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Set theory homework - Theoretic reasoning

  1. Jul 14, 2011 #1
    1. The problem statement, all variables and given/known data

    Prove where X and Y are both sets use theoretic reasoning

    i) Z \ (X [itex]\cap[/itex] Y) = (Z \ X) [itex]\cup[/itex] (Z \ Y)
    ii)(Y \ X) [itex]\cup[/itex] Z = (Y [itex]\cup[/itex] Z) \ (X \ Z)
    iii) Z \ (Y \ X) = (X [itex]\cap[/itex]Z) [itex]\cup[/itex](Z \ Y)

    2. Relevant equations
    \ = set difference



    3. The attempt at a solution
    i know you dont do other peoples work for them but i am very clueless on this subject a guiding hand with step by step help would be greatly appreciated
     
  2. jcsd
  3. Jul 15, 2011 #2

    gb7nash

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    What is "theoretic reasoning"?
     
  4. Jul 15, 2011 #3

    HallsofIvy

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    If you mean just regular "proofs", each of those is basically to prove "A= B" where A and B are sets. And the standard way to do that is to prove "[itex]A\subset B[/itex]" and then "[itex]B\subset A[/itex]". Finally, the way to prove [itex]A\subset B[/itex] is to start by saying "let x be a member of A" and prove, using the definitions of A and B, that x must be a member of B.

    For example, you want to prove, in (i), that
    [tex]Z\(A\cap B)= (Z\A)\cup (Z\B)[/tex]
    so you start by proving
    [tex]Z\(A\cap B)\subset (Z\A)\cup (Z\B)[/tex]

    And you do that by saying "let x be in [itex]Z\(A\cap B)[/itex]" which means, of course, that x is in Z but not in [itex]A\cap B[/itex]. Saying that x is not in [itex]A\cap B[/itex] means x is not in both A and B. So there are two possibilities- x is in Z and A but not in b or x is in Z and B but not in A. Do those two possibilities as two cases:
    1) x is in Z and A but not in B. Then, since x is in Z but not in B, x is in Z/B. Do you see why that means x must be in [itex](Z/A)\cup(Z/B)[/itex]?
    2) x is in Z and B but not in A. Then, since x is in Z but not in A, ...
     
  5. Jul 15, 2011 #4
    ok i understand 1)

    heres my attempt at 2)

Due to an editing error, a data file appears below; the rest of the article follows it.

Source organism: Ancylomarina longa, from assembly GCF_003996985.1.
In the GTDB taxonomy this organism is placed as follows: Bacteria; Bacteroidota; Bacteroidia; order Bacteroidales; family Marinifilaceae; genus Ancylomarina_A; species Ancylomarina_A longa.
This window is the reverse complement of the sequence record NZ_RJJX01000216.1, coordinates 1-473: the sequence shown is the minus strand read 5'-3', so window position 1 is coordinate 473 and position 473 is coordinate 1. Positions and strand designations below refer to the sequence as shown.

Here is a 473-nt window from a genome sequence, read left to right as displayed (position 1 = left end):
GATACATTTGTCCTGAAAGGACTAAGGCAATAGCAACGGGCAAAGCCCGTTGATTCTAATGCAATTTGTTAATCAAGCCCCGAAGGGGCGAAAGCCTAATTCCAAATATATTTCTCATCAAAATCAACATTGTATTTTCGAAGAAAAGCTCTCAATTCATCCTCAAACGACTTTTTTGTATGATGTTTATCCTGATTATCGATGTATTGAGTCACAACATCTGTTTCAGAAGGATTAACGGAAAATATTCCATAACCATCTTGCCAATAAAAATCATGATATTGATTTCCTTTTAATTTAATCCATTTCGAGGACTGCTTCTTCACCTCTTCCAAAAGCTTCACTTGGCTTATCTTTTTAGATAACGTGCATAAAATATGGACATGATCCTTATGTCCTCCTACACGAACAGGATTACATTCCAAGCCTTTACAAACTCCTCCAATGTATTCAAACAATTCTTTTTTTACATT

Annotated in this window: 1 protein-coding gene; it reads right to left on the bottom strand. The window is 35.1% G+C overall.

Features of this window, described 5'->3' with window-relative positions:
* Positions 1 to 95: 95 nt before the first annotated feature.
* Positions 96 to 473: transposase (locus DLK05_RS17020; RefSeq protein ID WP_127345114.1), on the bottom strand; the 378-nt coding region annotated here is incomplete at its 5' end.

(Y \ X) ∪ Z = (Y ∪ Z) \ (X \ Z)

    let x be in (Y \ X) ∪ Z
    -x is in Y and Z but not in X, so x is in X\Z
    also (Y ∪ Z) \ X, because x is in Y and Z but not in X

    hence (Y \ X) ∪ Z = (Y ∪ Z) \ (X \ Z)

    THIS OK?
     
  6. Jul 16, 2011 #5

    HallsofIvy

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    No, but it is a start. That shows that
    [tex](Y\X)\cup Z\subset (Y\cup Z)\(X\Z)[/tex]
    You still need to show the other way.
     
  7. Jul 16, 2011 #6
    what do you mean when you say show the other way?

    is the 'other way' this?
    -x is in X and Z but not in Y, so x is in Y\Z

    so overall
    (Y \ X) ∪ Z = (Y ∪ Z) \ (X \ Z)

    let x be in (Y \ X) ∪ Z
    -x is in Y and Z but not in X, so x is in X\Z
    -x is in X and Z but not in Y, so x is in Y\Z

    also (Y ∪ Z) \ X, because x is in Y and Z but not in X

    hence (Y \ X) ∪ Z = (Y ∪ Z) \ (X \ Z)
     
  8. Jul 16, 2011 #7

    gb7nash

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    A = B if and only if A ⊂ B and B ⊂ A.

    You showed that (Y \ X) ∪ Z ⊂ (Y ∪ Z) \ (X \ Z). You still need to show that (Y ∪ Z) \ (X \ Z) ⊂ (Y \ X) ∪ Z.
     
  9. Jul 17, 2011 #8
    ok lol kinda obvious isnt it

    ok heres a revised version of 2
    (Y \ X) ∪ Z = (Y ∪ Z) \ (X \ Z)

    let x be in (Y \ X) ∪ Z
    -x is in Y and Z but not in X, so x is in X\Z
    -x is in Y and Z but not in X, so (Y ∪ Z) \ X

    let x be in (Y ∪ Z) \ (X \ Z)
    -x is in Y and Z, so x is in Y∪Z
    -x is in Z but not in X, so x is in A\C
    -x is in Y and Z but not in X, so x is in (Y∪Z)\X

    hence (Y \ X) ∪ Z = (Y ∪ Z) \ (X \ Z)

    good?
     
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